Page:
Many libraries were able to contribute to the defense of the nation from the home front in collaboration with industrial companies and libraries. With the rise of the war also came a rise in the production of necessary equipment, which prompted a rise in the need for skilled labor. Many libraries soon had workers coming to study different technical subjects, but finding outdated or obsolete books. This prompted a rise in the creation of up-to-date books on subjects such as airplanes, blueprint reading, mechanical drawing, shop mathematics, welding, radio construction and repair, and many more. Books on advanced mathematics in terms of technical production also came high in demand. Libraries coordinated with defense training libraries to obtain these books and avoid purchasing duplicate ones to better serve the rising industrial community.
In January 1942, a national campaign was started to collect books for men in service. The drive was sponsored by the American Library Association, American Red Cross, and the United Service Organization for National Defense. Its goal was to collect ten million books to supplement the government's existing library facilities for soldiers.
In Missouri, a committee was created to divide the state into ten collecting districts, in which individual public libraries were tasked with advertising the campaign, collecting and sorting donated books, and sending them in to the district coordinators and Library Commission to be distributed. Books that were particularly sought after were technical books for study, and good fiction or current affairs to keep soldiers morale up and to let them keep up with news from home.
By the time the program ended in 1944, the national Victory Book Campaign had collected a total of 18,449,974 books, of which 10,290,713 books were distributed to soldiers and camp libraries. Of that total number, Missouri contributed a total of 268,023 collected books.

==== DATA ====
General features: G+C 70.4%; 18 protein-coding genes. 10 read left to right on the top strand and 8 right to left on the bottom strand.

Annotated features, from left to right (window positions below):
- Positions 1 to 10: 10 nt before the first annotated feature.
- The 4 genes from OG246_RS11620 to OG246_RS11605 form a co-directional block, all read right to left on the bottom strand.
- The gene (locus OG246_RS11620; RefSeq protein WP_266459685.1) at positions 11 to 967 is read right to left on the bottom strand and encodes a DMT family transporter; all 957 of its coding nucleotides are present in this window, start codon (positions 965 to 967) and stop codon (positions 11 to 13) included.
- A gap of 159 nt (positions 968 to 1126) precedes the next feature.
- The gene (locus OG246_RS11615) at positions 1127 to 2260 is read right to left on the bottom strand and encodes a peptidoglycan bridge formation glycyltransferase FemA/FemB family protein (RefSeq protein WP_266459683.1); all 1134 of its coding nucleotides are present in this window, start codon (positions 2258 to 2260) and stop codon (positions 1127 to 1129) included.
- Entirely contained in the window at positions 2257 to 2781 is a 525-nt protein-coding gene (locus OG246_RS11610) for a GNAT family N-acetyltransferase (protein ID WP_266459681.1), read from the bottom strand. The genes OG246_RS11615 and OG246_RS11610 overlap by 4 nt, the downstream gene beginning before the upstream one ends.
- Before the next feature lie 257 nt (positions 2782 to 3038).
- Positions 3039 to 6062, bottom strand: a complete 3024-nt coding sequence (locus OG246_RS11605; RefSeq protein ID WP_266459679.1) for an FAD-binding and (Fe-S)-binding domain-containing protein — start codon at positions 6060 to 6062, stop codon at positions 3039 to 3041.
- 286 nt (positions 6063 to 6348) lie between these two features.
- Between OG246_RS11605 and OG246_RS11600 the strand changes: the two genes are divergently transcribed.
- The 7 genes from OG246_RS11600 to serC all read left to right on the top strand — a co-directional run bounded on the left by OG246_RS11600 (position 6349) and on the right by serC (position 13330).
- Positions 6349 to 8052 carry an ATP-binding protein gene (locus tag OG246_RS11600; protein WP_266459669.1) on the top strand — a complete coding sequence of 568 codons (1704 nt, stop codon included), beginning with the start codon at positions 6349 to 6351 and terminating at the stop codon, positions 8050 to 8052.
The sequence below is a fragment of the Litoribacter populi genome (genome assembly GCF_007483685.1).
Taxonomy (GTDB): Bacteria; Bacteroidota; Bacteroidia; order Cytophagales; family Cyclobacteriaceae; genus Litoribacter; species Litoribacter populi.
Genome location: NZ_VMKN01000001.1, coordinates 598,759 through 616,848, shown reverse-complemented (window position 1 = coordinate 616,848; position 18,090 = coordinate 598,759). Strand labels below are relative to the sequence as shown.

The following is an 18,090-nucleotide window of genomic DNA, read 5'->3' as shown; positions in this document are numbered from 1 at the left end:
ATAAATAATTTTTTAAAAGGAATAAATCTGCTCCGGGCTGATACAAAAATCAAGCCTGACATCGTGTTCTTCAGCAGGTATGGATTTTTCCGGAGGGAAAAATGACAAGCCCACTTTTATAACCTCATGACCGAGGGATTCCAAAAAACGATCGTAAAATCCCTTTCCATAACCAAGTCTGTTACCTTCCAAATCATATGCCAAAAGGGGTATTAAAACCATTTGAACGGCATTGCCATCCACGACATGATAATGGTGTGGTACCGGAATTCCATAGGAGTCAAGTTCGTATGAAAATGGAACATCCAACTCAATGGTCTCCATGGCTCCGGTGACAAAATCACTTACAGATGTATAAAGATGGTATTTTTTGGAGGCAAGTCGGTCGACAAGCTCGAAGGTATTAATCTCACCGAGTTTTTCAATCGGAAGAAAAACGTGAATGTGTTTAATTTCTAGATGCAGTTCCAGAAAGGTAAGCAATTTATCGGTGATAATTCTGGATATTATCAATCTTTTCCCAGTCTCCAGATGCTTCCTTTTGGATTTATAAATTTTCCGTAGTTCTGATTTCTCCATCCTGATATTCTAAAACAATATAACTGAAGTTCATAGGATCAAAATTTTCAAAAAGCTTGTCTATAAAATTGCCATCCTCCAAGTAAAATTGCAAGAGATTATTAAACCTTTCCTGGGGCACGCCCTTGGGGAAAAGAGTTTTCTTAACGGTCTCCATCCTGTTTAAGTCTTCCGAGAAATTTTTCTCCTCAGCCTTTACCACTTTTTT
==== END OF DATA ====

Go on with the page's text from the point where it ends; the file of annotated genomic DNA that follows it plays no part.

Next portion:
The War Department helped establish camp libraries with a basic collection of about 5,000 books. The Missouri Library Commission was in charge of maintaining the services provided by these camps and supporting library staff. In 1943, 14 different camp libraries were established in Army posts and Army hospitals in the state of Missouri. They were open to everyone in the camp. Soldiers would use these libraries to study different technical fields or for the Officers' Candidate School to advance in the army. The libraries also had a large collection of fiction books, newspapers from all over the country, and magazines covering many topics, many of which were gift subscriptions.
Army Hospital libraries provided many of the same services to their ill or recovering service men. Often these collections were larger and had more fiction novels for reading therapy and vocational books for those returning to civilian life.
When the war ended in 1946, many of these libraries were phased out as Army posts were reduces or discontinued. The books, equipment, and furniture will be sold as surplus to local libraries to help fill any deficiencies in service that they might have, and to continue serving discharged soldiers as they return to civilian life.